How Do General Liability and Umbrella Insurance Work Together? 

When you’re considering purchasing a business insurance policy, it’s important to understand how umbrella and general liability insurance work together. An umbrella liability policy will cover the excess of a general liability policy, up to a specified limit. Let’s say that a business insurance policy has a $1 million coverage limit. If a customer sues you for $3 million, your general liability policy will cover only $1 million. Your customer would be responsible for the remaining $2 million. However, if you purchase an umbrella liability policy with a $5 million coverage limit, the excess of $2 million is covered by your policy. 

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Coverage limits 

The aggregate limit of a general liability and umbrella insurance policy is the maximum amount of coverage an insurer can provide to cover a given claim. If an insurer has underwritten a policy with a sublimit that is lower than the umbrella limit, it is considered to have paid out less than the sublime. However, the insurer must recognize this reduction in the policy wording. This is known as “aggregate reduction.” 

If a claim exceeds the limit of a liability policy, the umbrella policy pays out the remaining costs, typically legal defense and legal fees. For example, if a customer sues a business for $1 million of damage, the umbrella policy would pay out $250,000 of the total claim. An umbrella policy may also cover claims brought outside of the U.S., but the limit will be higher. 

Exclusions 

When comparing umbrella and general liability insurance policies, it’s important to understand the exclusions. Some insurers will exclude exposure to real or personal property. Others will limit coverage to a sublimit. A sublimit is a limit lower than the underlying insurance policies. This means that if you’re sued for a large amount, you might not be covered. If you’re unsure what these exclusions mean, it’s best to read the form.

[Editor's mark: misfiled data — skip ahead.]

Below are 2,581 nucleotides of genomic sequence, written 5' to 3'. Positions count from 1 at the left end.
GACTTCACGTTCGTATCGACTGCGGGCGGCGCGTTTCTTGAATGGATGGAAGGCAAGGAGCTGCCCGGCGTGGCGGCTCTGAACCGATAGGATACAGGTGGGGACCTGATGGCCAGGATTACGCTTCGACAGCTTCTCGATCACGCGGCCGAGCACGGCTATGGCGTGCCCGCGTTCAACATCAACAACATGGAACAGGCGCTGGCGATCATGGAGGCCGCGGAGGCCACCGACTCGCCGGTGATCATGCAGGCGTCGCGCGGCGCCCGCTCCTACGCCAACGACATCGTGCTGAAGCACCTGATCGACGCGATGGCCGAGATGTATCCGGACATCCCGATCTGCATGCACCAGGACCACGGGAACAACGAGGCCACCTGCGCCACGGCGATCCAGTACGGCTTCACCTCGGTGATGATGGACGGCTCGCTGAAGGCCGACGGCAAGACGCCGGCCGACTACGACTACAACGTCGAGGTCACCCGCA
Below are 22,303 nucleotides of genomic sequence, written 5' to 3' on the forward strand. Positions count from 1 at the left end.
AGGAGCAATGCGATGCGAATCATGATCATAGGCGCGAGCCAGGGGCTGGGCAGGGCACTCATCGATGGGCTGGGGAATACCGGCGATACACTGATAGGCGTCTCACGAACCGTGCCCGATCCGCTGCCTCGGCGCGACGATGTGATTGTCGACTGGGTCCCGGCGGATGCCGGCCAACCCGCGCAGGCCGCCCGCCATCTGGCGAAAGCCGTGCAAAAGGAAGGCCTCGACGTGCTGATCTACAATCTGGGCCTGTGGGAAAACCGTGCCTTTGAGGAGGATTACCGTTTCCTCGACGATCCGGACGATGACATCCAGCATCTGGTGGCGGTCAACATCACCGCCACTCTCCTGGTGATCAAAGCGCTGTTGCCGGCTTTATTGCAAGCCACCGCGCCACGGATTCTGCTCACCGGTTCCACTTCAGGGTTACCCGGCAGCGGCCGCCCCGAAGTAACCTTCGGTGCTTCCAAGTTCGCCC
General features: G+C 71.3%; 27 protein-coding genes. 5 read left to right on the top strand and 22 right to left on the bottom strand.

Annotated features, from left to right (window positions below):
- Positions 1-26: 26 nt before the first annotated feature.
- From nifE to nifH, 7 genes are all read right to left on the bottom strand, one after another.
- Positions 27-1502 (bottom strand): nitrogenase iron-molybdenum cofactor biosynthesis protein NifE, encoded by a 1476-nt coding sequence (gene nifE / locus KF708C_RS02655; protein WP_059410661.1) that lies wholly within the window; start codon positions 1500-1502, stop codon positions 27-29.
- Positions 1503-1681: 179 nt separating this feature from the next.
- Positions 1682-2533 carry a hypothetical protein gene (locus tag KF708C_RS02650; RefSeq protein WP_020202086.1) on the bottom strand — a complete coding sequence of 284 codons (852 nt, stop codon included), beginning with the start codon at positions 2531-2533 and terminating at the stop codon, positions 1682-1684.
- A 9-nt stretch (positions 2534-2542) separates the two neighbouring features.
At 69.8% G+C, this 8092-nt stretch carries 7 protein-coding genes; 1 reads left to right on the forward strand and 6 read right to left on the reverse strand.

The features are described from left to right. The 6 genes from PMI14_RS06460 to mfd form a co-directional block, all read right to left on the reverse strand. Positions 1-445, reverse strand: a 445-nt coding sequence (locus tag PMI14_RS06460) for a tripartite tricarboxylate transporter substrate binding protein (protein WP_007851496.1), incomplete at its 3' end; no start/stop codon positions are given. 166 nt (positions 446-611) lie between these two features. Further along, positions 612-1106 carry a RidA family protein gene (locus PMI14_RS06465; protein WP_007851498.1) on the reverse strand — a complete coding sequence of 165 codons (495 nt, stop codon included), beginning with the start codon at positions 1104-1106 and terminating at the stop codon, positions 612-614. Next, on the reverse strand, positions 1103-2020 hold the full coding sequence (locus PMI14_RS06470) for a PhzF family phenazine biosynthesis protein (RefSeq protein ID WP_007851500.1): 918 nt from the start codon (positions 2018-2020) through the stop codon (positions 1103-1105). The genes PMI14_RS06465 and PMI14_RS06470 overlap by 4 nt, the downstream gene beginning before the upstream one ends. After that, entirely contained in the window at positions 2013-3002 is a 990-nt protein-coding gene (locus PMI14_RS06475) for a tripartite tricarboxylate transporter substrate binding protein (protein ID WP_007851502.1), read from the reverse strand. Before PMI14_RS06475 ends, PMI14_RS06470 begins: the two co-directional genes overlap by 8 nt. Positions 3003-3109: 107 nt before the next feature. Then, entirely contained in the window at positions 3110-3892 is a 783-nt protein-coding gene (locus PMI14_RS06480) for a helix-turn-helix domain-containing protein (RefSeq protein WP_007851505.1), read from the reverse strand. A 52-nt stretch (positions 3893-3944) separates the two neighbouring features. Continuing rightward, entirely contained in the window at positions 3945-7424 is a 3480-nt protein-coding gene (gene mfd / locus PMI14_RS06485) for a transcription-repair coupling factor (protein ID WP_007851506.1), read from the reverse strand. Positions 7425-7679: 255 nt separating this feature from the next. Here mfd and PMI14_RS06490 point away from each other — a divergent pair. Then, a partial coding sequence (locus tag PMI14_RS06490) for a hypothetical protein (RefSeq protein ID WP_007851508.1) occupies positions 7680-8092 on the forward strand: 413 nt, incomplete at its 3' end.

Another important thing to understand is the difference between an umbrella policy and its underlying coverage. While umbrella insurance and general liability insurance cover the same amount, they don’t have the same types of coverage. The underlying policies should cover a portion of the excess, but an umbrella policy is designed to pay for the ‘excess’ and not the full amount. For example, if you have a CGL policy and additional insured coverage, your excess policy will pay out the extra million dollars in liability coverage that you need to get the contract or complete the work for the customer. 

Costs 

The cost of general liability and umbrella insurance depends on several factors, including the type of business and industry, the coverage limits desired, and the risk level of the business. Businesses with relatively low-risk levels, such as office work and service industries, will pay smaller premiums than higher-risk companies. For example, an office-based retail business with only one or two clients might only pay a few hundred dollars annually. However, a contractor like a plumber may pay several thousand dollars. 

The cost of umbrella insurance is higher than general liability insurance. It costs between $300 and $1,000 per year. However, this coverage will protect you against the worst-case liability claims, such as catastrophic damage to expensive property or serious injury to third parties. A comprehensive umbrella policy is crucial for protecting your business in these situations. An expert broker can help you choose the best umbrella coverage for your business. Once you’ve determined your risk profile, you can compare costs and select the best option.